It's always terrible to see a dog chained up outside for long periods, but that's especially true during extreme weather like the freezing winter months. It turns out this country has a hodge-podge
of laws that do not address this common form of animal abuse adequately at all!Sign on if you want every single state to have a law prohibiting chaining dogs outside with specific language about harsh weather like cold winter months.
Of the 50 states, only 5 (Texas, Pennsylvania, Connecticut, Massachusetts, and Louisiana) have weather-specific language in their anti-tethering laws. Another 18 have specifications for how to tether or how long is not OK (usually longer than 10-hour stints) and California is the only state to be fully anti-tethering. Of the states that have any laws about how
to tether a dog, only a handful say a person could face anything more than a small fine for violating the law. But the truth is, no dog should be tethered outdoors for extended periods, ever, especially not when it's freezing cold out!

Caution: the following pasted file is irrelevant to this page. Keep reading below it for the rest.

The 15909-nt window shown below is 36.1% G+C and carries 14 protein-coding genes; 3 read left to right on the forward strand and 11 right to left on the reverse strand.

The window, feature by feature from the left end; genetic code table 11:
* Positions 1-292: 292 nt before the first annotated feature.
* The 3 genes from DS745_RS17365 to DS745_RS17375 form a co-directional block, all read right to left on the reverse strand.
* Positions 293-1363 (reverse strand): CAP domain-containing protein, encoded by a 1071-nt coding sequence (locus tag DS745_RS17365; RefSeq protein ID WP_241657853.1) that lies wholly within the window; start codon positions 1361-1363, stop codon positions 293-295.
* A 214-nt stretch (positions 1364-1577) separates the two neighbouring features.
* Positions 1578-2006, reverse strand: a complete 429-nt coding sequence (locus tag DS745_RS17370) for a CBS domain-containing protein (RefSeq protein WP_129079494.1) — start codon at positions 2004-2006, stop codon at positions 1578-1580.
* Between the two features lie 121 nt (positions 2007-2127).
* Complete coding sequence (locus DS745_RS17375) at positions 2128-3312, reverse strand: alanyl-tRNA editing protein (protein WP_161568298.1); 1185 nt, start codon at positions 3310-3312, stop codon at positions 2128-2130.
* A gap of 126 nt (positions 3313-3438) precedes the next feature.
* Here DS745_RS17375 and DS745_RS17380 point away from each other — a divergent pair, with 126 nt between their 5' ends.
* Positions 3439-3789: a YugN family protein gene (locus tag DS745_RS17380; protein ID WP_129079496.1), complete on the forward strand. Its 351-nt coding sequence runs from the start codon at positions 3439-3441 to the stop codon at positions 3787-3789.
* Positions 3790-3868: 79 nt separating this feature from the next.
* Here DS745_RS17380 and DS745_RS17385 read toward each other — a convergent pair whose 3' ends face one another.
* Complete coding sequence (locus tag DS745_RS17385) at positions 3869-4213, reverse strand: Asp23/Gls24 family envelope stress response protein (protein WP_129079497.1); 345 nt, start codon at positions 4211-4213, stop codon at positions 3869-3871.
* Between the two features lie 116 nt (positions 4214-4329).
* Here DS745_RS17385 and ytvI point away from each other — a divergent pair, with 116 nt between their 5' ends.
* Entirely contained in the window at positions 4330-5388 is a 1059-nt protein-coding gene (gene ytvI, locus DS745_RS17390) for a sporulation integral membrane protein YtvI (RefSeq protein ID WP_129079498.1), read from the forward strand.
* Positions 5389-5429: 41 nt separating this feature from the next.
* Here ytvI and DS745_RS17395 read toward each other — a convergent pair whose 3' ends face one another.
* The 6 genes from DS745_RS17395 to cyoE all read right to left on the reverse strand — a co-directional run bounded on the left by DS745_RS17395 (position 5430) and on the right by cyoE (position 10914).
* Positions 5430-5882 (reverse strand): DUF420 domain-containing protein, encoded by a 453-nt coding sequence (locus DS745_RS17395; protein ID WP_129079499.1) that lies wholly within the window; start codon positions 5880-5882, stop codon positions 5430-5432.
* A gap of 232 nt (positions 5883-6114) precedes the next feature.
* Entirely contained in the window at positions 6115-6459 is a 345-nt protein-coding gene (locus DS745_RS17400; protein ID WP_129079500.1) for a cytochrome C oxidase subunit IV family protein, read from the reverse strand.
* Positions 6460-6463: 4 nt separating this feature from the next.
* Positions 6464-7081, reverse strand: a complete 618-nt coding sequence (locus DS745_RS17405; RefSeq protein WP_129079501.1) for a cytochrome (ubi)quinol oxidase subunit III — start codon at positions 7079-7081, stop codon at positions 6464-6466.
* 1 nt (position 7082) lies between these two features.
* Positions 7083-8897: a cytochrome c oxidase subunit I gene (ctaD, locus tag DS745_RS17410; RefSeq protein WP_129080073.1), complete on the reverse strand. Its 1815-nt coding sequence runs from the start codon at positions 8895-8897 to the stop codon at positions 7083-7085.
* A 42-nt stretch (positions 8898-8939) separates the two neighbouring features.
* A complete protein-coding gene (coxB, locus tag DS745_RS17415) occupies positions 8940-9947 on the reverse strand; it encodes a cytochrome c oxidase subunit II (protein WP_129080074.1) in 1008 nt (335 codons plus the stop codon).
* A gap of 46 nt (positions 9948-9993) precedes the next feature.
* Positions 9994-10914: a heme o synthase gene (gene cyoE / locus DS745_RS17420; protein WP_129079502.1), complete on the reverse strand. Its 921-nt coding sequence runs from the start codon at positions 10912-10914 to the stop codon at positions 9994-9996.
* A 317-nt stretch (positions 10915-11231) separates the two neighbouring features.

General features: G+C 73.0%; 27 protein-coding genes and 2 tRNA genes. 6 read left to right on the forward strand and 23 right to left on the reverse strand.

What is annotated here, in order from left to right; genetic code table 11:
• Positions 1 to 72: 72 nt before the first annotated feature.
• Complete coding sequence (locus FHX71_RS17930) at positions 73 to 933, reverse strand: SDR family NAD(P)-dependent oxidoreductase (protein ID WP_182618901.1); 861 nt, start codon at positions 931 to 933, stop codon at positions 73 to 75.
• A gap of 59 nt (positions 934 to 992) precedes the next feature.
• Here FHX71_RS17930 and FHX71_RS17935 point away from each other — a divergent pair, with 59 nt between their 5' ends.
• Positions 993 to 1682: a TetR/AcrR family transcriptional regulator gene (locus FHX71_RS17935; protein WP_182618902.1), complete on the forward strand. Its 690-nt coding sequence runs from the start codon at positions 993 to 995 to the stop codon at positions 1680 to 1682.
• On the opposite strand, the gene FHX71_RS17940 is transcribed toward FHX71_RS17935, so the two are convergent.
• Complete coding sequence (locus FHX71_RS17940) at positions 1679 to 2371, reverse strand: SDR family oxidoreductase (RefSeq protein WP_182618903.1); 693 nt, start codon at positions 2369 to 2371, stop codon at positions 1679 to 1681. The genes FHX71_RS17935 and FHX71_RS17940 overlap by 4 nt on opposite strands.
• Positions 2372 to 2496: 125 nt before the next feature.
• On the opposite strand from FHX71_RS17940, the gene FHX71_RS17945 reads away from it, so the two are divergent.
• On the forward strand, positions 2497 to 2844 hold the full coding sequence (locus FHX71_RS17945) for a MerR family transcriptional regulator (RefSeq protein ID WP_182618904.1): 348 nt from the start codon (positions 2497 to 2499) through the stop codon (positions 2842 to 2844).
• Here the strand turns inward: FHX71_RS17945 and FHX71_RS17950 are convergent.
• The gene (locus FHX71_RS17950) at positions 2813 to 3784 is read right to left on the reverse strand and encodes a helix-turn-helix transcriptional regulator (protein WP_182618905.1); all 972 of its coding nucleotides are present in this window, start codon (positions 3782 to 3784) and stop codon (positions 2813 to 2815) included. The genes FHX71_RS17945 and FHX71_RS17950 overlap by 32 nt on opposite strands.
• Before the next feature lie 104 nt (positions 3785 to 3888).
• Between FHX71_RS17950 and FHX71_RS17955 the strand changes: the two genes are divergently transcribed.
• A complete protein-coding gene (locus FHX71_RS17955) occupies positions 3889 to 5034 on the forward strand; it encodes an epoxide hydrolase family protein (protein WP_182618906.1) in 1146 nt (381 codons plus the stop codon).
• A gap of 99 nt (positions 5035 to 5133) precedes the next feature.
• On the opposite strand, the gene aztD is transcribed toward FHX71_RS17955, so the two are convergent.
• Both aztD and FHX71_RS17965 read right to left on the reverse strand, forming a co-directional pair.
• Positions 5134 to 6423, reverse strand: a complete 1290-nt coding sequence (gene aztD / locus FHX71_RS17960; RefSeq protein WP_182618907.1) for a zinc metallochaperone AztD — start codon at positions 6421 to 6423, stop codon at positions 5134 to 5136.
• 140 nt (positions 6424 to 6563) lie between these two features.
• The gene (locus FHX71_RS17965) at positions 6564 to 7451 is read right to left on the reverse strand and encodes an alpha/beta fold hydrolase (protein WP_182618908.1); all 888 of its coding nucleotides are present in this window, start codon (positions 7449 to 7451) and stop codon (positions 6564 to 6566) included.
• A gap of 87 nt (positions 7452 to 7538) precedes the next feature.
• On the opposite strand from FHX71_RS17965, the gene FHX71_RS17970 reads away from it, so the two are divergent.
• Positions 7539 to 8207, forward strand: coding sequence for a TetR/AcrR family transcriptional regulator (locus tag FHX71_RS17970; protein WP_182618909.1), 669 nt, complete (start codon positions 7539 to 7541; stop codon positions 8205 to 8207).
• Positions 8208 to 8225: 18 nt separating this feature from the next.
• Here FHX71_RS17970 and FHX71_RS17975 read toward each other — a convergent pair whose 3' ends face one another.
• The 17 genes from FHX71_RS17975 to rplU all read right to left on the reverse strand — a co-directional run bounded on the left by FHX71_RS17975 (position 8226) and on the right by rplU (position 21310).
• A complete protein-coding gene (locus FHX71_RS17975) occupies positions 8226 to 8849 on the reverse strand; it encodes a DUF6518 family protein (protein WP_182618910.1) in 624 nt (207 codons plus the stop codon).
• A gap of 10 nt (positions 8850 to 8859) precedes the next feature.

Even breeds that are more suited to winter conditions cannot be safely tethered outdoors for extended periods. They have no way to escape if something bad happens. like a natural disaster or violence from a stranger or another animal. Tethering can also lead to dogs getting tangled up and stuck in their chains, and often they don't have food or water within their reach for long periods of times.
Some dogs are even left where they are vulnerable to animal attacks with no way to defend themselves. Some animals are even chained so tightly that they can't even walk around at all and when they try, they choke themselves over and over again in exasperation. All of these risks become more deadly when extreme hot or cold is involved.
Dogs notoriously have trouble cooling down in heat and there's no telling how many dogs get frostbite, hypothermia or even die while tethered outside in the cold.
Please sign on to ask every single state to make sure their animal abuse laws include anti-tethering statutes.